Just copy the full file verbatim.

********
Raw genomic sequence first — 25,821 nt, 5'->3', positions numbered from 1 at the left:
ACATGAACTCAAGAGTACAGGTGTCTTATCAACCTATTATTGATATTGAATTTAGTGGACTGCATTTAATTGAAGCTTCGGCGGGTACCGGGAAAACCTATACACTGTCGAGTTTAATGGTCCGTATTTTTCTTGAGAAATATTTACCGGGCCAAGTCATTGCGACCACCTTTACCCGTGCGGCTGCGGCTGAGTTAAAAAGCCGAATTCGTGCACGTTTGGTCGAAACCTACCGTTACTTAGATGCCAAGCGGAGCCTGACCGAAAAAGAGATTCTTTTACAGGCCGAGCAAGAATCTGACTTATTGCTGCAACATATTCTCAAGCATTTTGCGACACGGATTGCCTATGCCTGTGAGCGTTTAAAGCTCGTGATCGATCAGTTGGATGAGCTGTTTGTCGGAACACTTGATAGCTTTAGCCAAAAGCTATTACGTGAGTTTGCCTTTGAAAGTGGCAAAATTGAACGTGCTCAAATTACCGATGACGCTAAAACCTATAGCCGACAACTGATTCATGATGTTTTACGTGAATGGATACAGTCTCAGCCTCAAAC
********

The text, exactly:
Raw genomic sequence first — 25,821 nt, 5'->3', positions numbered from 1 at the left:
ACATGAACTCAAGAGTACAGGTGTCTTATCAACCTATTATTGATATTGAATTTAGTGGACTGCATTTAATTGAAGCTTCGGCGGGTACCGGGAAAACCTATACACTGTCGAGTTTAATGGTCCGTATTTTTCTTGAGAAATATTTACCGGGCCAAGTCATTGCGACCACCTTTACCCGTGCGGCTGCGGCTGAGTTAAAAAGCCGAATTCGTGCACGTTTGGTCGAAACCTACCGTTACTTAGATGCCAAGCGGAGCCTGACCGAAAAAGAGATTCTTTTACAGGCCGAGCAAGAATCTGACTTATTGCTGCAACATATTCTCAAGCATTTTGCGACACGGATTGCCTATGCCTGTGAGCGTTTAAAGCTCGTGATCGATCAGTTGGATGAGCTGTTTGTCGGAACACTTGATAGCTTTAGCCAAAAGCTATTACGTGAGTTTGCCTTTGAAAGTGGCAAAATTGAACGTGCTCAAATTACCGATGACGCTAAAACCTATAGCCGACAACTGATTCATGATGTTTTACGTGAATGGATACAGTCTCAGCCTCAAAC